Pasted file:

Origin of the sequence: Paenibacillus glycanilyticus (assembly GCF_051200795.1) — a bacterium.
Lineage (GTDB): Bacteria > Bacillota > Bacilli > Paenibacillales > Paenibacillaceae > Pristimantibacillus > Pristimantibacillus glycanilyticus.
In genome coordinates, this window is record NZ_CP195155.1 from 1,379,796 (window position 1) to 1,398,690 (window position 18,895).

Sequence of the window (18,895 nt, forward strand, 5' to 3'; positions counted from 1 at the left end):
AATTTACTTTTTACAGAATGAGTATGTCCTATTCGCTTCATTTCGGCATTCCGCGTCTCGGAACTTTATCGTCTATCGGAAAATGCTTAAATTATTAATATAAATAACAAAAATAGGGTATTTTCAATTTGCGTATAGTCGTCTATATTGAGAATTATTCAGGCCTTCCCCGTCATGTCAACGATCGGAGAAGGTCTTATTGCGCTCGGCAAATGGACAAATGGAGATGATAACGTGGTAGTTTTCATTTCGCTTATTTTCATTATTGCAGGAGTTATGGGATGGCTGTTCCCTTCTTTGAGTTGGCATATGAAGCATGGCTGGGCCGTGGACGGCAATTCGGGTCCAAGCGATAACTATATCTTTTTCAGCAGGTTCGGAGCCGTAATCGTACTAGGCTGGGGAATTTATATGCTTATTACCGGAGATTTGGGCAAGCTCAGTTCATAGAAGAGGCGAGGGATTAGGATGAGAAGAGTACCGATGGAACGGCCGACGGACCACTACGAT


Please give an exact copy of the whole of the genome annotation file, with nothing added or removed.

Origin of the sequence: Paenibacillus glycanilyticus (assembly GCF_051200795.1) — a bacterium.
Lineage (GTDB): Bacteria > Bacillota > Bacilli > Paenibacillales > Paenibacillaceae > Pristimantibacillus > Pristimantibacillus glycanilyticus.
In genome coordinates, this window is record NZ_CP195155.1 from 1,379,796 (window position 1) to 1,398,690 (window position 18,895).

Sequence of the window (18,895 nt, forward strand, 5' to 3'; positions counted from 1 at the left end):
AATTTACTTTTTACAGAATGAGTATGTCCTATTCGCTTCATTTCGGCATTCCGCGTCTCGGAACTTTATCGTCTATCGGAAAATGCTTAAATTATTAATATAAATAACAAAAATAGGGTATTTTCAATTTGCGTATAGTCGTCTATATTGAGAATTATTCAGGCCTTCCCCGTCATGTCAACGATCGGAGAAGGTCTTATTGCGCTCGGCAAATGGACAAATGGAGATGATAACGTGGTAGTTTTCATTTCGCTTATTTTCATTATTGCAGGAGTTATGGGATGGCTGTTCCCTTCTTTGAGTTGGCATATGAAGCATGGCTGGGCCGTGGACGGCAATTCGGGTCCAAGCGATAACTATATCTTTTTCAGCAGGTTCGGAGCCGTAATCGTACTAGGCTGGGGAATTTATATGCTTATTACCGGAGATTTGGGCAAGCTCAGTTCATAGAAGAGGCGAGGGATTAGGATGAGAAGAGTACCGATGGAACGGCCGACGGACCACTACGAT